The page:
Some of the most damaging by-products of climate change are also rising sea levels and extreme weather events, including storms and bigger waves that contribute to land degradation.
Surfers are one demographic that experience these changes firsthand. While climate change holds one small advantage to their sport, the disadvantages to local communities and coastal towns are much greater.
“The build-up in storm activity causes bigger waves to form, so that’s a plus from a surfer’s point of view,” Layne says. “But that’s a very selfish way to look at climate change. Over the last 40 years I’ve been visiting Hawaii, I’ve seen beaches eroded and houses falling into the water – especially on the north shore of Oahu – I’ve never seen anything like it.”
We don’t have to look far from our shores to see these changes for ourselves2. As Tim explains, extreme weather events are increasing globally and there is evidence that waves are becoming larger – and dangerously so – due to climate change-induced warming3. In the Asia-Pacific region, South Australia, Western Australia, parts of New Zealand and the Indonesian islands are particularly susceptible.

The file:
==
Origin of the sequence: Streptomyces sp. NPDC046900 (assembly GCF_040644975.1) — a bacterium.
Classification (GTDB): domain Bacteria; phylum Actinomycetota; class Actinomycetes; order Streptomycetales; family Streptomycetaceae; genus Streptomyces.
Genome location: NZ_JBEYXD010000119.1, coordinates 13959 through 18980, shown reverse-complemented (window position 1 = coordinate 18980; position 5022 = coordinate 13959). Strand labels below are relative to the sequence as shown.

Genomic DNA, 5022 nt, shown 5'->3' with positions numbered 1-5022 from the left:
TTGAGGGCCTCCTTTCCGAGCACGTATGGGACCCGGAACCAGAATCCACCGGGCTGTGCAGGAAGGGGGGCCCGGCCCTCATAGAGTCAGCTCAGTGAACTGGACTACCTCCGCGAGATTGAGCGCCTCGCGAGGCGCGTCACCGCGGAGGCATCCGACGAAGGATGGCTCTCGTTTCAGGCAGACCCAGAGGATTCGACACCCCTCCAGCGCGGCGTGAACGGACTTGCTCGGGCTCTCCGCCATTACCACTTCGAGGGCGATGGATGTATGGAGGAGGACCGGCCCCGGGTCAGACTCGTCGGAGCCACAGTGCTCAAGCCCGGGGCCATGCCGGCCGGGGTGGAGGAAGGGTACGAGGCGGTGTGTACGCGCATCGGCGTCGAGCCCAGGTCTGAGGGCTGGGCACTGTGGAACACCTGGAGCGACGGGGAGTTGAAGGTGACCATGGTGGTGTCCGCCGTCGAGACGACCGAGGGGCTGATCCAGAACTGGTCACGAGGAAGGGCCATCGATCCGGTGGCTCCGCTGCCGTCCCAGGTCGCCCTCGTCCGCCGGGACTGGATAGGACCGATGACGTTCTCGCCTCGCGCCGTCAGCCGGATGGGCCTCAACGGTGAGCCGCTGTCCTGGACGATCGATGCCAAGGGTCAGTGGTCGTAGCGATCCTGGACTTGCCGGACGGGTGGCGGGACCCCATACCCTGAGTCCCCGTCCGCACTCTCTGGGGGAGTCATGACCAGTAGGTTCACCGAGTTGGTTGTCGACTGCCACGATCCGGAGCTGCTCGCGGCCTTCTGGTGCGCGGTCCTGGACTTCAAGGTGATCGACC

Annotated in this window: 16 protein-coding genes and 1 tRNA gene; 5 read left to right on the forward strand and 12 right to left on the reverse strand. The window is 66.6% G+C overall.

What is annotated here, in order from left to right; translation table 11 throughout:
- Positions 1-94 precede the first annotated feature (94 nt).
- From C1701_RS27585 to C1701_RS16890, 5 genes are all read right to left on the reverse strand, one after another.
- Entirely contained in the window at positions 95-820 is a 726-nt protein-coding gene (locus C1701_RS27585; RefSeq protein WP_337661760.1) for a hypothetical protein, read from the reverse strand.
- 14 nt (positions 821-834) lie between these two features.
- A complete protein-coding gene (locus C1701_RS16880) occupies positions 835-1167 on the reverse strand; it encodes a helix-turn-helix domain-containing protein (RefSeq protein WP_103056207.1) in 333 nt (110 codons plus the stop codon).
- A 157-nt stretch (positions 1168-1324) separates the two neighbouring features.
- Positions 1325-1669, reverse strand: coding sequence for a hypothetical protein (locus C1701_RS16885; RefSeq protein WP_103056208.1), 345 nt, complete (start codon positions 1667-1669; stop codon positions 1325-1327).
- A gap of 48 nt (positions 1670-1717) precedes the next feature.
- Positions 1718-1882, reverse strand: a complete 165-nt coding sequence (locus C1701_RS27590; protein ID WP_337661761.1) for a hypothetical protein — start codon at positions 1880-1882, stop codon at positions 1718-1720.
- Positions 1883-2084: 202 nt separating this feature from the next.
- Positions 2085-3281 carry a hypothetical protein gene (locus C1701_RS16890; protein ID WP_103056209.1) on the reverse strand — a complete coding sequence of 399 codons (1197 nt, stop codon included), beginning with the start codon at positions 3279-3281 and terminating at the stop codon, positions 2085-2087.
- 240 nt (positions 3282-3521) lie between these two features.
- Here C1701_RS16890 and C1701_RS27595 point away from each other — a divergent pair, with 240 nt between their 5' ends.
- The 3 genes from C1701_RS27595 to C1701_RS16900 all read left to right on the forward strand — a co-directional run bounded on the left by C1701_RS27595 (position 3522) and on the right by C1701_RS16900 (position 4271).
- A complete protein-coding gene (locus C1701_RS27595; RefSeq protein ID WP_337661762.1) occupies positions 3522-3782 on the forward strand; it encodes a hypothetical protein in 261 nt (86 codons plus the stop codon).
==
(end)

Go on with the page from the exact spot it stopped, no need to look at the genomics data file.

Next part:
“If you imagine this phenomenon happening in a developing country like Indonesia and its 17,000 islands that are fairly low above sea level, it can be absolutely devastating,” Tim explains.
“Extreme storms compound the issues these people are already facing – many of them live in a state of subsistence – and can contaminate the land with salt water even when they retreat. And when these islands eventually become borderline uninhabitable, I expect to see climate migration becoming more and more of an issue.”